It took a few days but I remembered why I was doing this.  I am trying to give my child every chance to succeed, even if that meant taking me out of my comfort zone.  Mid June we left for Ronald McDonald House in Columbus (RMHC).  Ryan was able to come the first night which made everything better.  The next day we started therapy and Dean got his cast.  Andy came and made the cast right in the room.  I made Ryan hold Dean so I wouldn’t be the bad guy.  It actually went really smooth.  He watched a show while Any made the cast and start to finish it only took like 20 minutes.  He had Dean hold a ping pong ball and casted around his fingers so he was not able to use them.  It also went a couple inches past his elbow keeping his arm bent.  The cast was made so we could remove it once a week and make sure it wasn’t rubbing or causing any pain.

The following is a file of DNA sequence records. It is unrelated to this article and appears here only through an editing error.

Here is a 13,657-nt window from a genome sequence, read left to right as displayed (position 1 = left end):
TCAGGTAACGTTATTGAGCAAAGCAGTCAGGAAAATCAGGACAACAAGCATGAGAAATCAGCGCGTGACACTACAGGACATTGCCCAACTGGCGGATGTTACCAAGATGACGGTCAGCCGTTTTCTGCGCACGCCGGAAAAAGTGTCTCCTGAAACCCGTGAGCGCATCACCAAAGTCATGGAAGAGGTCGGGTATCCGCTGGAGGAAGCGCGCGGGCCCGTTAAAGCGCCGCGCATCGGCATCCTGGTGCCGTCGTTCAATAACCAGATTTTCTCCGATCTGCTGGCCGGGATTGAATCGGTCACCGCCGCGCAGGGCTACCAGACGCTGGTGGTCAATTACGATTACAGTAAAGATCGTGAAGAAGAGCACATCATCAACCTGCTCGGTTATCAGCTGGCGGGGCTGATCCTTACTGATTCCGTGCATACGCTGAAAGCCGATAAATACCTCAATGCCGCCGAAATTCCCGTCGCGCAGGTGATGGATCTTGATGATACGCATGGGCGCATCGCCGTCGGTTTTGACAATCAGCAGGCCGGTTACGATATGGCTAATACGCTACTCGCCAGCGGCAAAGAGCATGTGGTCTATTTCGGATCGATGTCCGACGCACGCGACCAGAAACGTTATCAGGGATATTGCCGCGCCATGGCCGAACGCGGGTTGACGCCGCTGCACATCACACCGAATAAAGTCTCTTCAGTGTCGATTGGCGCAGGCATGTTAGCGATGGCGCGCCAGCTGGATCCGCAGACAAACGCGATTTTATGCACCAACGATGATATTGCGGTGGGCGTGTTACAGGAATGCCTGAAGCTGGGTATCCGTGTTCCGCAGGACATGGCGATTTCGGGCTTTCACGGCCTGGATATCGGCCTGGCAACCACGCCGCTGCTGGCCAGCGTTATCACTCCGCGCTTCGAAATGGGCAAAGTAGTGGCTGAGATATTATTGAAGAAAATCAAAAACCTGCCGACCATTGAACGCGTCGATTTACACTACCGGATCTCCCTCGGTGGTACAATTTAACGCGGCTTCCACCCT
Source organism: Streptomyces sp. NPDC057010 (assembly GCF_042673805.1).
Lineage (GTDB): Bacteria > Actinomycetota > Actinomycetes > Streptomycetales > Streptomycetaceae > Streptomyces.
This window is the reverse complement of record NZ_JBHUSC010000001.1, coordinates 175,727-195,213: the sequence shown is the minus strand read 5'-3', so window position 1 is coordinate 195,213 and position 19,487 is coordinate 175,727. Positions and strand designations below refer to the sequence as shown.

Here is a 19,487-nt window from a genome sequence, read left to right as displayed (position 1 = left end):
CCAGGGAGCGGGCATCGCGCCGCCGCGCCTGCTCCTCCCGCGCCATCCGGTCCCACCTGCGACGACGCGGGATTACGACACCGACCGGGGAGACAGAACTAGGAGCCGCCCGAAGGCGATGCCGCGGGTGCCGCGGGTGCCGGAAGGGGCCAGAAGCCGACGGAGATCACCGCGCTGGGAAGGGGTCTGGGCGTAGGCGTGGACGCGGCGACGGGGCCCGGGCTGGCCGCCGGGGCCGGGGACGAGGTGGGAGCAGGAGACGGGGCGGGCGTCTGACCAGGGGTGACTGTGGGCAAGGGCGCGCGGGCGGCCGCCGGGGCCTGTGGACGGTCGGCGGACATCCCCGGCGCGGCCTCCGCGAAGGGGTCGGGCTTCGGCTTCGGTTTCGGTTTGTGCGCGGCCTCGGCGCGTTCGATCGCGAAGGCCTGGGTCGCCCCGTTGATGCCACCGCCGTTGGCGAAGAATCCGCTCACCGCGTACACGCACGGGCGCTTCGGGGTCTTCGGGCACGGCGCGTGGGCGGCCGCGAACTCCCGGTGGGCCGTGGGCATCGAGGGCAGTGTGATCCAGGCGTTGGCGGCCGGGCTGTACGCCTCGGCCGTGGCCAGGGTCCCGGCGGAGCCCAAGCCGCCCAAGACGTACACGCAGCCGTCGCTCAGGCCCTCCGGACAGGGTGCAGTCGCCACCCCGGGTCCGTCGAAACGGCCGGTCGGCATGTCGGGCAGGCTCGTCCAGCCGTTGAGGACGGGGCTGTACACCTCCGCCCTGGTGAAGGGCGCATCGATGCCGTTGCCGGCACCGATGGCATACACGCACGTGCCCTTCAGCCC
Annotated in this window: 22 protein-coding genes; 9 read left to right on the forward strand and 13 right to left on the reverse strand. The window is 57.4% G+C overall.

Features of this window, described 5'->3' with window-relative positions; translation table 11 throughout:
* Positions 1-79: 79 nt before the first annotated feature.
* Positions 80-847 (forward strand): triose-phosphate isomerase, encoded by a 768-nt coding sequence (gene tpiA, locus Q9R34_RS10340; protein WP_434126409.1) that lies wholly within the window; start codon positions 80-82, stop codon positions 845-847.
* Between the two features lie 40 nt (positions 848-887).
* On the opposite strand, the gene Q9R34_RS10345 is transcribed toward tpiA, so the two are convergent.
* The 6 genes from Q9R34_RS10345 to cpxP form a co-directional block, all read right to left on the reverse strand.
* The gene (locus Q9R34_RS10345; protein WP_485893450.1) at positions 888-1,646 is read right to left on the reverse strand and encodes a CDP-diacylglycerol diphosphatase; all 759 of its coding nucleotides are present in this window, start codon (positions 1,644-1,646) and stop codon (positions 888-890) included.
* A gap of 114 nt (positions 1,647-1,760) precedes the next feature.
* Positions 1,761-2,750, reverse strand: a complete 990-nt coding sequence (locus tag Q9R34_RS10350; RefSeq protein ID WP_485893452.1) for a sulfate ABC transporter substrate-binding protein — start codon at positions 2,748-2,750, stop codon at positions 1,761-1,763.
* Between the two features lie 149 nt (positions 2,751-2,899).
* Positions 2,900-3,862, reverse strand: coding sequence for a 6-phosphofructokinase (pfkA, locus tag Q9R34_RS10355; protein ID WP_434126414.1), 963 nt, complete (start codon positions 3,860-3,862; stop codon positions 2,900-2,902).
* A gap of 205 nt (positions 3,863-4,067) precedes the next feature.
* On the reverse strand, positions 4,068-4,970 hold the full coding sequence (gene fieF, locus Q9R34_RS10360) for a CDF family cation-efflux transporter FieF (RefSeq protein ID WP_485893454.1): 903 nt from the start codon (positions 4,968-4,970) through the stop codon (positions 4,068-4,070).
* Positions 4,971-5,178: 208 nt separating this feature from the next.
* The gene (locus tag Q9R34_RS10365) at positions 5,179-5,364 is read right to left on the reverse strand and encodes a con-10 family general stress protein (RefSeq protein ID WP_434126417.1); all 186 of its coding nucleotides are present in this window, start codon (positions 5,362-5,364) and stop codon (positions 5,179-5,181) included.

Week 1 we tried to get into a routine.  The therapist came to RMHC which was super nice for us.  We woke up around 7:30 and she met us at breakfast at 8 am.  Dean was feeding himself with his left hand so with it casted it was like having an infant again.  We worked on setting the food on the top of his hand and him raising it to his mouth.  Multiple therapist have described Dean as “food motivated,” I’m pretty sure he gets that from me.  Other than eating all the therapist worked on was getting him to try and touch stuff with his right hand, this was exhausting for him.  Dean is my binky boy, trying to sleep with a cast and not being able to grab his binky made for sleepless nights for both of us.  It was a rough week without a lot of improvement.  Week 2 started off about the same.  We started giving him a fork and putting food on it.  He was able to move it to his mouth, we were all pretty excited.  We worked on him using his hand to pop bubbles and hold onto things.  We also introduced some iPad games he was really into.  It was nice to start seeing some results.  By week 3 he was a master at popping bubbles.  He started to really reach with his arm too.  They introduced peg puzzles and he was able to pull off the pieces.  He was playing with toys with his right hand and even trying to brush his teeth.  Sleep still wasn’t the greatest but we really enjoyed seeing the week 3 results.  The last 3 days of therapy the cast came off for bimanual therapy.  When it came off he kept touching things, I don’t think he could fathom that he finally had his arm back.  The therapist worked on activities using both hands.  He would stack with his left hand and knock over blocks with his right.  Pull off puzzle pieces with his right and put them back with the left.  He loved playing in the sensory bin full of beans with both hands.